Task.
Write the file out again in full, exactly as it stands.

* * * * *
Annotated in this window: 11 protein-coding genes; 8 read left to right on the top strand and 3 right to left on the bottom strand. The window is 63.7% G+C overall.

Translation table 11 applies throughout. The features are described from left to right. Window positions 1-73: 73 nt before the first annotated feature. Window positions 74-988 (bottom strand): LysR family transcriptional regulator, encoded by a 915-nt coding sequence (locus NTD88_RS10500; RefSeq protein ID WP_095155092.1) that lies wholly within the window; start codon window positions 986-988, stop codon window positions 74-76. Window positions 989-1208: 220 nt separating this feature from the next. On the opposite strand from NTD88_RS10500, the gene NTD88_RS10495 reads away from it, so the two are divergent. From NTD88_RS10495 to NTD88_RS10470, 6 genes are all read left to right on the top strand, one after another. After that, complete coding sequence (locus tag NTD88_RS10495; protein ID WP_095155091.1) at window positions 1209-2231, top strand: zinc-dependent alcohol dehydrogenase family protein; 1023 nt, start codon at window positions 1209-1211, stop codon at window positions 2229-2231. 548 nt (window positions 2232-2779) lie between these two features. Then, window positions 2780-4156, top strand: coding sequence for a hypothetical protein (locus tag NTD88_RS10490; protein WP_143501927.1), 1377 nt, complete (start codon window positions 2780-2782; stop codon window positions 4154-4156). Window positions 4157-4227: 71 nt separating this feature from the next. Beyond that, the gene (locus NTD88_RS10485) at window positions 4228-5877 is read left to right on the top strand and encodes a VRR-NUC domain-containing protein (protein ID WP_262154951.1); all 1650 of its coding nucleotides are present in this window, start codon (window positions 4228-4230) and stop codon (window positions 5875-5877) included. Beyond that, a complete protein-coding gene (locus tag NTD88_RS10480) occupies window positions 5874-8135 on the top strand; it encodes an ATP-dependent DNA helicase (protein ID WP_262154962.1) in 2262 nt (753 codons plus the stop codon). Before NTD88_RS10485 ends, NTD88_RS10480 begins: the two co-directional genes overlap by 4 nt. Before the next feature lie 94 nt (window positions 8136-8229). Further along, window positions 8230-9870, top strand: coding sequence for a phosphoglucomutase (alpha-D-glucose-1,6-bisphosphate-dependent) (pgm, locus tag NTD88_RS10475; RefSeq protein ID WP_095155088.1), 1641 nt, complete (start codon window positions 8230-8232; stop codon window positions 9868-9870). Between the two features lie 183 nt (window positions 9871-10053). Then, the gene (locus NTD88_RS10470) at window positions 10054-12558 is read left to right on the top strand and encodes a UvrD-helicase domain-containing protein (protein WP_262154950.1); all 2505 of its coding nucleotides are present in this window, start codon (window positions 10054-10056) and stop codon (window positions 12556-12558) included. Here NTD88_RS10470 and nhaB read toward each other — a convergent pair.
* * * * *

Annotated in this window: 11 protein-coding genes; 8 read left to right on the top strand and 3 right to left on the bottom strand. The window is 63.7% G+C overall.

Translation table 11 applies throughout. The features are described from left to right. Window positions 1-73: 73 nt before the first annotated feature. Window positions 74-988 (bottom strand): LysR family transcriptional regulator, encoded by a 915-nt coding sequence (locus NTD88_RS10500; RefSeq protein ID WP_095155092.1) that lies wholly within the window; start codon window positions 986-988, stop codon window positions 74-76. Window positions 989-1208: 220 nt separating this feature from the next. On the opposite strand from NTD88_RS10500, the gene NTD88_RS10495 reads away from it, so the two are divergent. From NTD88_RS10495 to NTD88_RS10470, 6 genes are all read left to right on the top strand, one after another. After that, complete coding sequence (locus tag NTD88_RS10495; protein ID WP_095155091.1) at window positions 1209-2231, top strand: zinc-dependent alcohol dehydrogenase family protein; 1023 nt, start codon at window positions 1209-1211, stop codon at window positions 2229-2231. 548 nt (window positions 2232-2779) lie between these two features. Then, window positions 2780-4156, top strand: coding sequence for a hypothetical protein (locus tag NTD88_RS10490; protein WP_143501927.1), 1377 nt, complete (start codon window positions 2780-2782; stop codon window positions 4154-4156). Window positions 4157-4227: 71 nt separating this feature from the next. Beyond that, the gene (locus NTD88_RS10485) at window positions 4228-5877 is read left to right on the top strand and encodes a VRR-NUC domain-containing protein (protein ID WP_262154951.1); all 1650 of its coding nucleotides are present in this window, start codon (window positions 4228-4230) and stop codon (window positions 5875-5877) included. Beyond that, a complete protein-coding gene (locus tag NTD88_RS10480) occupies window positions 5874-8135 on the top strand; it encodes an ATP-dependent DNA helicase (protein ID WP_262154962.1) in 2262 nt (753 codons plus the stop codon). Before NTD88_RS10485 ends, NTD88_RS10480 begins: the two co-directional genes overlap by 4 nt. Before the next feature lie 94 nt (window positions 8136-8229). Further along, window positions 8230-9870, top strand: coding sequence for a phosphoglucomutase (alpha-D-glucose-1,6-bisphosphate-dependent) (pgm, locus tag NTD88_RS10475; RefSeq protein ID WP_095155088.1), 1641 nt, complete (start codon window positions 8230-8232; stop codon window positions 9868-9870). Between the two features lie 183 nt (window positions 9871-10053). Then, the gene (locus NTD88_RS10470) at window positions 10054-12558 is read left to right on the top strand and encodes a UvrD-helicase domain-containing protein (protein WP_262154950.1); all 2505 of its coding nucleotides are present in this window, start codon (window positions 10054-10056) and stop codon (window positions 12556-12558) included. Here NTD88_RS10470 and nhaB read toward each other — a convergent pair.